Behind the scenes, state and local volunteers plotted a coup against Ms. Much of the turmoil hinges on the elimination of swimsuits, a lack of transparency in decision making, and the pressure to find relevance for a nearly year-old institution in a very particular cultural moment. As Ms. But what can it be for the 21st century? Miss America has long touted itself as more than a beauty pageant, claiming — somewhat dubiously — to be the largest provider of scholarship money to young women in the country. The rulebook still required women to declare that they had never been married and were not pregnant and did not intend to become pregnant during their year of service.

It has suffered internal dissent — in , the pageant winner Yolande Betbeze refused to pose in a swimsuit during her reign — and external pressures. Later, there was that year the producers attempted to rebrand the competition as a reality show; the era that the show moved to Las Vegas and cable ; and the scandal of , when Vanessa Williams, the first black Miss America, was stripped of her crown after it was revealed that she had appeared in Penthouse the Miss America organization later apologized.

More recently, viewership has dipped, as has the number of women enrolled as candidates. Claims of scholarship donations have been questioned and debunked. This year program staff handed out fliers to random passers-by on the boardwalk, offering free tickets to fill up empty seats. Production staff said they pass these out every year, but this time, they had a reconfigured arena with fewer seats and they still had to give up more free seats.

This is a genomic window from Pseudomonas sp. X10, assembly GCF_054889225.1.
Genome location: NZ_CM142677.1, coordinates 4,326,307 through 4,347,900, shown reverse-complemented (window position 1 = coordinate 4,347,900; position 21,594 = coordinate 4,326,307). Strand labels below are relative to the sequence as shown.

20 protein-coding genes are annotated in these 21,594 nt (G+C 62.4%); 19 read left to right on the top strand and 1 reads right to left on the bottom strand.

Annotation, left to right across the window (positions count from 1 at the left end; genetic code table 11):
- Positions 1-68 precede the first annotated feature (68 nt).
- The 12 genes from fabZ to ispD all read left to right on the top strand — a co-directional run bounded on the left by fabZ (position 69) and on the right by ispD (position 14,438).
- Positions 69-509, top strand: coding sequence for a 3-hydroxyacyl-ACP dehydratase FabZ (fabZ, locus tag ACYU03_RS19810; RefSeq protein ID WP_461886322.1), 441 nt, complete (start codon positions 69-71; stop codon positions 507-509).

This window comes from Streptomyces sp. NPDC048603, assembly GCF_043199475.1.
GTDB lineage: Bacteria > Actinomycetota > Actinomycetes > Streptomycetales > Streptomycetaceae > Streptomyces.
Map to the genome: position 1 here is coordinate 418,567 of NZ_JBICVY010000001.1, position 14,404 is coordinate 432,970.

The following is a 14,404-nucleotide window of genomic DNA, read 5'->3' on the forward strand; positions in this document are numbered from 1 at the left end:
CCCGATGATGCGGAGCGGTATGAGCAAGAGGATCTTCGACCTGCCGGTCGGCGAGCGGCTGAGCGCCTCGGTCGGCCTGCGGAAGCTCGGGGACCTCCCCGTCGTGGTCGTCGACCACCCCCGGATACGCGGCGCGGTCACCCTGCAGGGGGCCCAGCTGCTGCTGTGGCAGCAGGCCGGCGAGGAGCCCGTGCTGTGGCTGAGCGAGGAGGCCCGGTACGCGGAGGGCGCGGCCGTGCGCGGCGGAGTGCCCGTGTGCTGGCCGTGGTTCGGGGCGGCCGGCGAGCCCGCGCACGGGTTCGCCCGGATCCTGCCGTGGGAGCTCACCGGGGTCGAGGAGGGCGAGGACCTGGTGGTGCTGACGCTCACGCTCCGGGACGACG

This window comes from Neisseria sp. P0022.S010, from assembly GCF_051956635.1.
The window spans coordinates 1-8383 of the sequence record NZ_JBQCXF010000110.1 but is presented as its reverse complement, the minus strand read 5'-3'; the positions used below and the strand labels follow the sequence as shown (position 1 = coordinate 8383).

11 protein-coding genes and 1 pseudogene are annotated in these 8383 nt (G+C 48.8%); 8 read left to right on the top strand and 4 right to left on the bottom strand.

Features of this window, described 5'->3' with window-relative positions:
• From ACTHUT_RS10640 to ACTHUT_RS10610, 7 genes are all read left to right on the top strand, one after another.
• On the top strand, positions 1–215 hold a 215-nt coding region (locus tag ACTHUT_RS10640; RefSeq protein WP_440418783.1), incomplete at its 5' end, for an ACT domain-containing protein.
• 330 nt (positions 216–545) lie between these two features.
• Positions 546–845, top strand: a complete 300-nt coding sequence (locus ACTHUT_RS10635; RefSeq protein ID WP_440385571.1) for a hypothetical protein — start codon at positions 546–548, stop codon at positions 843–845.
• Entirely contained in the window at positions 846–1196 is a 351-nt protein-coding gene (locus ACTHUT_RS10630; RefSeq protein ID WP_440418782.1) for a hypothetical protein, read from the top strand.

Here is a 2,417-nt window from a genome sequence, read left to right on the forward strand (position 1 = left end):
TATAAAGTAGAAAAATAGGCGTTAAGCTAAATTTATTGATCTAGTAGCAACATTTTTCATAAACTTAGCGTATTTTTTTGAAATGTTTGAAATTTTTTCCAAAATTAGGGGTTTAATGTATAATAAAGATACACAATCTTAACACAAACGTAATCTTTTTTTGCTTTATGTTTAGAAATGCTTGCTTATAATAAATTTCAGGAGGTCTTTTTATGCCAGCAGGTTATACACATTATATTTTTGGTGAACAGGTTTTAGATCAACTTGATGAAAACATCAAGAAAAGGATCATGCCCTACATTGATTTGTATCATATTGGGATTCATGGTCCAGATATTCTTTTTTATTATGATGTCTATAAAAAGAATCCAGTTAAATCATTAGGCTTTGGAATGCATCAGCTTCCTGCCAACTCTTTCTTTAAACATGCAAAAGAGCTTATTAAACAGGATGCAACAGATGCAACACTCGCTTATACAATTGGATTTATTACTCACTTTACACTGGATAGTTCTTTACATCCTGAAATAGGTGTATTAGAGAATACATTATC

Last December, it was revealed that Sam Haskell, the C. But the organization has been plagued by internal turmoil since Ms. Carlson was instated. A political street art group took credit for the stunt. And on Saturday, the day before the pageant, in perhaps the greatest show of revolt, more than 50 state leaders met privately in a hotel conference room to voice discontent with Ms. Carlson, and discuss legal action. Carlson declined to be interviewed for this article and remained largely out of sight for most of the week leading up to Miss America. And so at roughly the same time that meeting was taking place, the contestants were suiting up for the annual Show Us Your Shoes Parade, where the women ride on the tops of old convertibles along the boardwalk, decked out in elaborate costumes meant to honor their home state.

Miss Georgia had Coca-Cola bottles on her shoes and Miss Mississippi festooned hers with hot air balloons. Instead, the candidates were judged on their second answers to two interview questions, 8-second descriptions of their social and political platforms, and their second talent performances. Oei said. And protests by N. As for swimsuits: After the show, the newly crowned Miss America, Ms.

Jessica Bennett is the gender editor of The Times, working to expand global coverage of women, gender and society across platforms. On Thursday, Summers issued a lengthy apology for her behavior, sharing a photo to her Instagram account that showed her smiling and embracing Sinat, while Nie hugged Morales and Hung. I would never intend to hurt another. These are the moments that matter most to me. The three women instantly jumped in, talking over one another as they clamored to compliment Nie on her sense of fashion.

Hung could be seen grinning as Morales and Summers burst out in laughter. Later on in the video, Summers mentioned Sinat, appearing to express sympathy for the year-old. Motioning toward Morales, Summers complimented her on her English, noting that the Colombian model is also fluent in Spanish. On social media, the video clips generated fierce outcry, including calls for the three women to be disqualified from the Miss Universe competition.

The pageant is set to take place Sunday in Bangkok. A number of former contestants have alleged that Trump displayed inappropriate behavior at pageants, ranging from walking into changing rooms to making derogatory comments about women, Rolling Stone reported in The president has categorically denied these accusations. So good job Miss USA, you really make your country proud.